Now you just open the Arduino editor, verify the sketch, plug in the USB, and upload.  Here's a video of what it should be like.
Of course there's plenty of room for modification and improvement.  Some possibilities include:

* Adding a volume control like (potentiometer, or another photocell)
* Using a better speaker
* Making the code more efficient (fewer doubles)
* Taking advantage of the map function instead of mapping the calibration by hand

Feel free to suggest your own ideas, and have fun annoying people with your theremin.

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58 Discussions


1 year ago

Nice project. I made a guitar that was similar to this but used an ultrasonic sensor. I wish I had thought of using a photocell!


4 years ago on Introduction

I'm getting some errors. ...sketch_feb22a.ino:13:8: error: 'double log' redeclared as different kind of symbol

/Users/mconstant/Downloads/ error: previous declaration of 'double log(double)'

extern double log(double __x) __ATTR_CONST__;


sketch_feb22a.ino: In function 'void loop()':

sketch_feb22a.ino:62:8: error: assignment of function 'double log(double)'

sketch_feb22a.ino:62:8: error: cannot convert 'double' to 'double(double)' in assignment

In file included from sketch_feb22a.ino:8:0:

/Users/mconstant/Downloads/ error: invalid operands of types 'double(double)' and 'double' to binary 'operator+'

#define round(x) ((x)>=0?(long)((x)+0.5):(long)((x)-0.5))

2 replies

Reply 3 years ago

I just had the same issue, you only need to rename the double variable named logf (I used flogf), probablly in line 9, because it overrides another variable from math.h library. You also need to rename it twice in void loop(). (At least that worked for me)


Reply 4 years ago

I'm having the same problem.. Solution?


4 years ago on Introduction

@gwarbeh. Hi, I managed to make this cool project and even got it to work with a piezo buzzer, not with the headphones (probably joined the wrong cables)... But as an electronics virgin I can't figure out where to insert the values in the sketch to make a chromatic or pentatonic scale. Please help!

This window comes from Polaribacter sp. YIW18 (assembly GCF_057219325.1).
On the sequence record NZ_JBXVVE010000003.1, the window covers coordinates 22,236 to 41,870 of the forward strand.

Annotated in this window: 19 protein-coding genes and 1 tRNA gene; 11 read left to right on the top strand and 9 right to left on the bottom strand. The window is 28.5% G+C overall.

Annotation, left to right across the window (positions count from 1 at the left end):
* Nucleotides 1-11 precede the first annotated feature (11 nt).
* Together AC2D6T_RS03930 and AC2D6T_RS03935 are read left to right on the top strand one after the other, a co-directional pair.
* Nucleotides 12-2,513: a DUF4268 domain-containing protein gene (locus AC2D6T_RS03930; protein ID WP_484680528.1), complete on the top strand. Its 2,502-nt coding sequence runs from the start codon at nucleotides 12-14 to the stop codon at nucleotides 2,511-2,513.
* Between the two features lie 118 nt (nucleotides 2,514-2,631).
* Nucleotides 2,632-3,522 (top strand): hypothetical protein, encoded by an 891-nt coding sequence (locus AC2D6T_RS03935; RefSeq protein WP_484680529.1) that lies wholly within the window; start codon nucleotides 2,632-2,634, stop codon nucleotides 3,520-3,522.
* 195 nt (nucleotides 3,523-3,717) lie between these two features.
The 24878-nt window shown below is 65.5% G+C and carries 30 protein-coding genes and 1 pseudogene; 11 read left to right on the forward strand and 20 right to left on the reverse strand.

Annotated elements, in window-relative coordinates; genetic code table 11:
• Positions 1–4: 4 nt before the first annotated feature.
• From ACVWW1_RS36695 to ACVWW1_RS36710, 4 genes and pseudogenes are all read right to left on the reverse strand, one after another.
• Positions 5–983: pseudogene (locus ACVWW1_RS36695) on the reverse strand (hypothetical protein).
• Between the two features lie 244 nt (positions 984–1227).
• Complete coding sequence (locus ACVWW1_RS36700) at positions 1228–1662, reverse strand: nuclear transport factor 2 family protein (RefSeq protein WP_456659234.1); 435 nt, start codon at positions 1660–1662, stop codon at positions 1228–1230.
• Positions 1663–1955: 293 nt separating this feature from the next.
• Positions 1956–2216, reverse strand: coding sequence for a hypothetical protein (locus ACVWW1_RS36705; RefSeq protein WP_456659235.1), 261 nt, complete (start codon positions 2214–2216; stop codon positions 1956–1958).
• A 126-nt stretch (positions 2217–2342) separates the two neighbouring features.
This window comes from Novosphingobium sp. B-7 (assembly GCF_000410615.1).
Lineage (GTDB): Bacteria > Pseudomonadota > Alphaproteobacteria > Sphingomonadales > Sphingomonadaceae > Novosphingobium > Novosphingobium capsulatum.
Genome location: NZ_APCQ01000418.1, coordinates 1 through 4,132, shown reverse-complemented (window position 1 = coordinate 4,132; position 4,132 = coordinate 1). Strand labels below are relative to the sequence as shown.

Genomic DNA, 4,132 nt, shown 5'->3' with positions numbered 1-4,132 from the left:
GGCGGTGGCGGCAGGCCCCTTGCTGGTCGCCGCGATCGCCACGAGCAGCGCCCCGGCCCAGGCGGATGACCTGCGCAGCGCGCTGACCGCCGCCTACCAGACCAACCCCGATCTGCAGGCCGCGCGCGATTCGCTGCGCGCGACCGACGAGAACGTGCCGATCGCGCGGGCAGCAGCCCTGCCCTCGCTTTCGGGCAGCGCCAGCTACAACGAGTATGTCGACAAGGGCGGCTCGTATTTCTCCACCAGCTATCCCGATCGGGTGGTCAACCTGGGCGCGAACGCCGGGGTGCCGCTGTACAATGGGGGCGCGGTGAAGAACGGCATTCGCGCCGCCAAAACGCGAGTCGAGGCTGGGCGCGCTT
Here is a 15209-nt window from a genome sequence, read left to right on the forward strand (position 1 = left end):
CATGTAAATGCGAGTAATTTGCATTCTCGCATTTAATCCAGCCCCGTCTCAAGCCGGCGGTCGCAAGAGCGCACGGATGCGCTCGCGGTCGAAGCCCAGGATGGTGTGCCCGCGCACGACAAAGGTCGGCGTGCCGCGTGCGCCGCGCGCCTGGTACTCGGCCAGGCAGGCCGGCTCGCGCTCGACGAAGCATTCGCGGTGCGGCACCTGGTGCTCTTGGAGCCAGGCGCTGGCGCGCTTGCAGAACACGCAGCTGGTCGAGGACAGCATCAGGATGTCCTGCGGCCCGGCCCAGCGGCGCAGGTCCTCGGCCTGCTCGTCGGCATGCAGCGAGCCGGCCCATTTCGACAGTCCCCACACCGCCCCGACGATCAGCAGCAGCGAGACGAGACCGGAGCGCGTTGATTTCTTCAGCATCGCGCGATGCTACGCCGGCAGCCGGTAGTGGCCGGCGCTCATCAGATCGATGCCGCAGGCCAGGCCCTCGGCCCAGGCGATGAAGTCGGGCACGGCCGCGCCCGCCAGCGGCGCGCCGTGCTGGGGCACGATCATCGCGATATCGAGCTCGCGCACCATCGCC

4 years ago on Introduction

@gwarbeh, if you were to use an Ultrasonic Ping sensor rather than a photoresistor... how would your calibration and note mapping code change?

1 reply

Reply 4 years ago on Introduction

Hi, danielg19.

Not really sure, but my instinct is to say that you wouldn't have to change anything. Did you try it as is? The idea of the calibration loop is to adjust to whatever range of values you get. So if your ping sensor spits out totally different voltages than my photoresistor, it should still work as long as you give it a taste of the full range you want to use during calibration. I've never worked with the ping sensor. Maybe it will by more linear in response than the photoresistors. If so, the sound should be a lot easier to control. Let me know how it works out.


4 years ago on Introduction

I'm getting this: 63:11: note: in expansion of macro 'round'

Error compiling.


4 years ago on Introduction

added a push button before the speaker. though I'm sure I can put it anywhere, just so that I don't go insane with it on. this is a good activity to play with lots of variables.


4 years ago on Introduction

having some trouble with this project (my first), the sensor isn't getting any variation in its serial feed ( just 0,0,0) when you view it in the serial monitor. Any tips? the sensors work fine when tested and the circuits are correct when checked by a friend.


4 years ago

Hi! Can I ask you where I can get the sketch? I'm a beginner with Arduino and wanna practice with this project :)

M a beginner... this being my first arduino project.... M doing it for my college technical fest... Plz help me... M a rookie!!!!!!!!!!!

1 reply

No worries, nakul.tomarrajput. You can do it! Just follow the steps and let me know if you have other specific questions.


4 years ago

Sounds great :-)

Orange Joe

5 years ago on Step 4

Ha! This is the first thing I thought of making after I made aaaalll of the blinking LEDs. Thanks for a starting point and suggestions for improvements. :-D